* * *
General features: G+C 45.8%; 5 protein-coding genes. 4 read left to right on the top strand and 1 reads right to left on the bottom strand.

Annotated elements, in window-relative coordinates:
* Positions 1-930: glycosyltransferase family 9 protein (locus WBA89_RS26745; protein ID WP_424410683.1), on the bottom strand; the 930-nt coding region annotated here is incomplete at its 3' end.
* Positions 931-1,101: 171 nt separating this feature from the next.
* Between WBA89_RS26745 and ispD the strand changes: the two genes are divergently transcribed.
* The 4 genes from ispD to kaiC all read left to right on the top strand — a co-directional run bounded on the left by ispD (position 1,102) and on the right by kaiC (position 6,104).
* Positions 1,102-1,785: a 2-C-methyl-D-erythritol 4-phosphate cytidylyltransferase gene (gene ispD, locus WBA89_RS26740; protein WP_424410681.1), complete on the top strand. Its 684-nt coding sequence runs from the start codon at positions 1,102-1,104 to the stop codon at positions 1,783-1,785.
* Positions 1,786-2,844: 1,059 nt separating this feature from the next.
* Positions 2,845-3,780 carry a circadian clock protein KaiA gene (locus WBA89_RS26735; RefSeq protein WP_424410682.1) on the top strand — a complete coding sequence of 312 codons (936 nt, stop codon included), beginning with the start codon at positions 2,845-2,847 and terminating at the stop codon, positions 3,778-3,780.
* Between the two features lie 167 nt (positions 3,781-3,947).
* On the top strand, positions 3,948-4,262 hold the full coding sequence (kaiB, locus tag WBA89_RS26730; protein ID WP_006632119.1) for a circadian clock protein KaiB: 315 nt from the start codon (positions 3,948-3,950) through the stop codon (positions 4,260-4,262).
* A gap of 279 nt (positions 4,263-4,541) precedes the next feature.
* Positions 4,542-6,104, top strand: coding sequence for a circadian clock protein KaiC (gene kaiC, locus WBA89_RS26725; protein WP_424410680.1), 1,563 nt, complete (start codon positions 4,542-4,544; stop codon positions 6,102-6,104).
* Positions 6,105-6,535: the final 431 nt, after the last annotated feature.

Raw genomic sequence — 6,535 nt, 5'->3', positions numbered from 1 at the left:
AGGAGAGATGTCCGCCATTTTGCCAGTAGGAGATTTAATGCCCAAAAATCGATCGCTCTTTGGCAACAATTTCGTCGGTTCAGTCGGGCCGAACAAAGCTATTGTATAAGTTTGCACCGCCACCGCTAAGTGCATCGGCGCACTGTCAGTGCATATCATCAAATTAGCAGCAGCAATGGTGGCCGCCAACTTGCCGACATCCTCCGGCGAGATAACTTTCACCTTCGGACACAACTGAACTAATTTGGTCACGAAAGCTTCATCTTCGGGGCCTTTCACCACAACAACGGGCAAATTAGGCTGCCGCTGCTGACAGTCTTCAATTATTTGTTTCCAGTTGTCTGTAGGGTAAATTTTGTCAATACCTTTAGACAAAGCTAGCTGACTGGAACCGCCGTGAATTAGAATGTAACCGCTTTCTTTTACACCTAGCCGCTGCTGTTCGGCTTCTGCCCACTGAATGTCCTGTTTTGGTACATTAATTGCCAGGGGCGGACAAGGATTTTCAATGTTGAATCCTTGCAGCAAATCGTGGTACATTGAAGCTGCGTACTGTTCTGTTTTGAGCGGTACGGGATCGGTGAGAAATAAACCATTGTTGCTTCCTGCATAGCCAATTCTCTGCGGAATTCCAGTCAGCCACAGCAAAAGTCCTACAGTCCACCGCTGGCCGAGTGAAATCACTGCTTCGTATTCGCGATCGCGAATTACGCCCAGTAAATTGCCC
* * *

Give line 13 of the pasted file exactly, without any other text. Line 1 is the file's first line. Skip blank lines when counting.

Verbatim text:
* Positions 4,542-6,104, top strand: coding sequence for a circadian clock protein KaiC (gene kaiC, locus WBA89_RS26725; protein WP_424410680.1), 1,563 nt, complete (start codon positions 4,542-4,544; stop codon positions 6,102-6,104).